Please take a moment to sign the petition: Every Mother, Every Time. Creating a WhiteHouse.gov account takes only a minute and there are simple tools to share the petition on Facebook and Twitter once you have submitted your signature.

This movement will save lives. We need 100,000 signatures to get the attention of the Obama Administration. Let’s come together to make our voices heard on this critically important issue.

Every Mother, Every Time.

Tweet about the petition with the hashtag #EMET:

[Tweet “Universal mental health screening 4 every pregnant & postpartum woman http://ow.ly/uho8X. #EMET”]

Thank you for helping to spread the word.

Snow and writing

Snow-and-Writing

This week has been full of snow and writing. I haven’t posted anything to the blog this week because I’ve been busy writing for Postpartum Progress since I’m a member of the Warrior Mom Editorial Team. If you haven’t already seen my posts via my social media promos, I’d love for you to check them out. {Postpartum Psychosis Doesn’t Equal Failing as a Mom & Psychosis During Pregnancy and What It Taught Me are the titles of my two posts.} When I hear the song from Frozen it makes me think of that time in my life when I was having babies and not taking medication in order to protect them.

Seems so long ago, but it hasn’t even been four years since my last episode. Back then I worked to hide what I had been going through. I’ve matured since then and I now know – from the tweets, comments and emails I receive from people who have read my words – that I made the right decision. Speaking out helps so many people. I’ll never know how many, but my heart is content with my decision to become an advocate.

It’s been a long week here with Monday being MLK Day and the little man off from school, then the snowstorm on Tuesday which led to school being cancelled for the rest of the week. I’ve been trying not to tear all my hair out from the “I’m-at-the-end-of-my-rope” feeling due to having to entertain a 3 and 5-yr old for four days straight. We’re all getting on each other’s nerves from being cooped up in the house all week. I say cooped up because for the most part I despise winter and only go out in negative wind chill weather when absolutely necessary.

Like for my therapist appointment yesterday. Couldn’t ask for better timing.

I’ve been working on a ton of stuff for the show in May. Hard to believe it’s only four months until we take the stage. Audition slots are starting to fill up and my Association Producer Anne Marie and I are thrilled to see everything coming together. If you know anyone you you think would be fabulous for the show – I’m talking creative, funny, inspirational, energetic – please have them sign up for a spot before they’re gone.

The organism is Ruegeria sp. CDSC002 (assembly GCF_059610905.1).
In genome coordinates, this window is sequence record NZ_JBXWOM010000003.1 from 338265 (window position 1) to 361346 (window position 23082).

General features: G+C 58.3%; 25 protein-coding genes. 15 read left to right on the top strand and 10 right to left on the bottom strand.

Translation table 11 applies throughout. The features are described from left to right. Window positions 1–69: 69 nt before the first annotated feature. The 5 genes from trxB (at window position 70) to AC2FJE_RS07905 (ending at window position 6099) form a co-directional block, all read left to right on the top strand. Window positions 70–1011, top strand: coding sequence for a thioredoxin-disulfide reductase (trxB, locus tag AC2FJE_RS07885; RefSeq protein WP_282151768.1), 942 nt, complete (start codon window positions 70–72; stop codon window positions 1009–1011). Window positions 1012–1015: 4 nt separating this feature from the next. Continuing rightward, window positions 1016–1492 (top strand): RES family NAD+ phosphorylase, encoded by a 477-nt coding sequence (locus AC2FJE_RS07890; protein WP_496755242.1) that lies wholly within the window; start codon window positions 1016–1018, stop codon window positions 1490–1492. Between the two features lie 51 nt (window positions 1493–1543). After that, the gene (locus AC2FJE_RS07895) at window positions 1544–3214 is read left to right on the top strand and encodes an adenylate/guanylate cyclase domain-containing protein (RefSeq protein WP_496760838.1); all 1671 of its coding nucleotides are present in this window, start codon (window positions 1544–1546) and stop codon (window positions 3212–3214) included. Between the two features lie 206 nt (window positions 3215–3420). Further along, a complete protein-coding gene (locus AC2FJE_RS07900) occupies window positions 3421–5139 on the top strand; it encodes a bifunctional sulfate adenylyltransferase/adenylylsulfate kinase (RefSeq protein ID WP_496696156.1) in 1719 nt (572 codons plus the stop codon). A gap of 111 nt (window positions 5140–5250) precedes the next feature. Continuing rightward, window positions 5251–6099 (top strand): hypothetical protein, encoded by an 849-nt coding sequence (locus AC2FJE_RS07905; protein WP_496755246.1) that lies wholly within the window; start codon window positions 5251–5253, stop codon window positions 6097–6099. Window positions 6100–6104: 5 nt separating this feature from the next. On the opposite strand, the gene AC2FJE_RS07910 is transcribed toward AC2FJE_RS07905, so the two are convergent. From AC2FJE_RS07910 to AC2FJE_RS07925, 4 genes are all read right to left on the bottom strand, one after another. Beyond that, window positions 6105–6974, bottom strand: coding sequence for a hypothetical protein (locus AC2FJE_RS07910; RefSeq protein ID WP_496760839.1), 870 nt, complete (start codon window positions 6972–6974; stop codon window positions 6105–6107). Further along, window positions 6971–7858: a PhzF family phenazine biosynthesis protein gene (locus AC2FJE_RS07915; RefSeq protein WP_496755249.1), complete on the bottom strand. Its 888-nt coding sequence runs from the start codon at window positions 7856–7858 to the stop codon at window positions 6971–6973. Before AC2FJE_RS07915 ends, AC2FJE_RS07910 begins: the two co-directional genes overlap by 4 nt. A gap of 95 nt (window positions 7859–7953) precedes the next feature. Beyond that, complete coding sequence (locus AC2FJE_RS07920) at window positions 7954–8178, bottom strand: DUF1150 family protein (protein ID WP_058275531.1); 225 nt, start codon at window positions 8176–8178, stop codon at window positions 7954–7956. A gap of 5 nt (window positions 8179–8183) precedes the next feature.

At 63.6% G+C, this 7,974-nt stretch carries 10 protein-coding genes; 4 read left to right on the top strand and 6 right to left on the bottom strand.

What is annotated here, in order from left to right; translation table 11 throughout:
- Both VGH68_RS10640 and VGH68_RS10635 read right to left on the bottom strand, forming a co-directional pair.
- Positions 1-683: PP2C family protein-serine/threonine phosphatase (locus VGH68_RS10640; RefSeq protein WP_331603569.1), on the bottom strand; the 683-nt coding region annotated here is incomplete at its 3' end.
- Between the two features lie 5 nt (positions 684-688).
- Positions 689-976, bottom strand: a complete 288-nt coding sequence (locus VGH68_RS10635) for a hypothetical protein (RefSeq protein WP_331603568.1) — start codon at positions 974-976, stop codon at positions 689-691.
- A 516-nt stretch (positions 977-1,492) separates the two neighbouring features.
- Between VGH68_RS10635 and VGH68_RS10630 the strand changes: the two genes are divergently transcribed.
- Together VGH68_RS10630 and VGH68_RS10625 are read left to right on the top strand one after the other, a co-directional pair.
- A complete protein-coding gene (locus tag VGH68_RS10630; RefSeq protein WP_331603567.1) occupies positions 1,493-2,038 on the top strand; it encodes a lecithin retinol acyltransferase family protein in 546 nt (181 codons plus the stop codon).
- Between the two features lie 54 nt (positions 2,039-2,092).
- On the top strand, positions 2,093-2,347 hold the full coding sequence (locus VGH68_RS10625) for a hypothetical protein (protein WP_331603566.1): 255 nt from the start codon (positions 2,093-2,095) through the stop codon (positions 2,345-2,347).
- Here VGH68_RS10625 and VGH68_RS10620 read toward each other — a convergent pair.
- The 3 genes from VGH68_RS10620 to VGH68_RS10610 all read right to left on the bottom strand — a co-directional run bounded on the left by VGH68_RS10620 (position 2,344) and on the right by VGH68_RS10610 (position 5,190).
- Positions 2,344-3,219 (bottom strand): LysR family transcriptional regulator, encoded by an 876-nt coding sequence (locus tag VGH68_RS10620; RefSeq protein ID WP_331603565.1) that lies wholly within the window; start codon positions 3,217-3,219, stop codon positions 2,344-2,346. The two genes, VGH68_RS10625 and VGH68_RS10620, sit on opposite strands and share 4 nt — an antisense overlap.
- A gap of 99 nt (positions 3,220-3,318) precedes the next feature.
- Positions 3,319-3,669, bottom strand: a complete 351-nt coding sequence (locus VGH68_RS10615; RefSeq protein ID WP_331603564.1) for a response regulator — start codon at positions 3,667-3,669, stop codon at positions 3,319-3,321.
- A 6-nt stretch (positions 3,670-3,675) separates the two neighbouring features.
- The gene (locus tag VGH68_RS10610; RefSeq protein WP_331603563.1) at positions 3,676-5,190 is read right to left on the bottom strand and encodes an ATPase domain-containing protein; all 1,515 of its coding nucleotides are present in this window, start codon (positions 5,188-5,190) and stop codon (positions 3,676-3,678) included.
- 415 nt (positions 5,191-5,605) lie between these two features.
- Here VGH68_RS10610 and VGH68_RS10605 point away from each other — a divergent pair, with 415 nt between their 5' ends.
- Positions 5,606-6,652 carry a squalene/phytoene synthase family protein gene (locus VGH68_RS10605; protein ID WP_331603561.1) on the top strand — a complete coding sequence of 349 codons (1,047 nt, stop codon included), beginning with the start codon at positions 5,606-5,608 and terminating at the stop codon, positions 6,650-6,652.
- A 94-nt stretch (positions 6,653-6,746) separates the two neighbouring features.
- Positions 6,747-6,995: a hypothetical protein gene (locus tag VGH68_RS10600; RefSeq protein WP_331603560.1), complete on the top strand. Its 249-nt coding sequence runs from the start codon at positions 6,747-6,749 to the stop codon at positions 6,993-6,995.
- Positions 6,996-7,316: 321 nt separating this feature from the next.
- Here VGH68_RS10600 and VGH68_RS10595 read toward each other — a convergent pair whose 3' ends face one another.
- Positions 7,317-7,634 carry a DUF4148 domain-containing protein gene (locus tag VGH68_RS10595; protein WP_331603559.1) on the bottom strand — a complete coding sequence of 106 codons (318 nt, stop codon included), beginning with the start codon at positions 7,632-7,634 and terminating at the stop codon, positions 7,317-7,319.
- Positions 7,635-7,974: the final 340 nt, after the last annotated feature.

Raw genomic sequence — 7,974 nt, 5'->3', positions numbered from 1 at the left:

I recently accepted a new writing assignment for an organization doing a tremendous amount of inspirational, educational, critical work surrounding mental health awareness. I’m honored to have been approached by them and cannot wait to share my first post with you. It’s a once-a-month gig, which is definitely manageable and plus, it’s an opportunity I couldn’t turn down. {Sorry I broke my promise, Maria – but this is worth it!}

So yeah, a lot going on. But if I’ve learned anything over these last few months it’s that the work eventually gets done. When the kids are calling for me to get down on the carpet and play “picnic” or board games with them, I listen. I close the laptop and grab hold of the quality time. Or when exhaustion sets in, we snuggle up on the couch and watch a movie together. Life is good. Better than good, actually. It’s pretty damn amazing. (Including the occasional teachable parenting moment, which I wrote about for WhatToExpect.com recently.)

   “If you are always trying to be amazing, you will never know how amazing you can be.”                                                             – Maya Angelou

Dear New Mama ~ don’t ignore PPP symptoms. Please.

Dear New Mama,

My son was four weeks old and I was manic out of my mind in October of 2008. I was somehow able to hide it so well from everyone close to me, my parents, my best friend, my therapist, even my husband. No one knew but me. But who was I kidding? I couldn’t go on like this, and I knew it. The week after he was born I had broken down crying to my mom, handing her my cell phone pleading with her to call my OB to ask her what I could take to help me sleep. I had been off all medication (except pain meds from the C-section) since October of 2007. A full year with no medication at all: a recipe for disaster for anyone diagnosed as having bipolar disorder two years prior. But I was doing it for the baby. My husband and I both wanted a medication-free pregnancy, and then I wanted to breastfeed and did not want to expose the baby to medications that would come through in the breastmilk.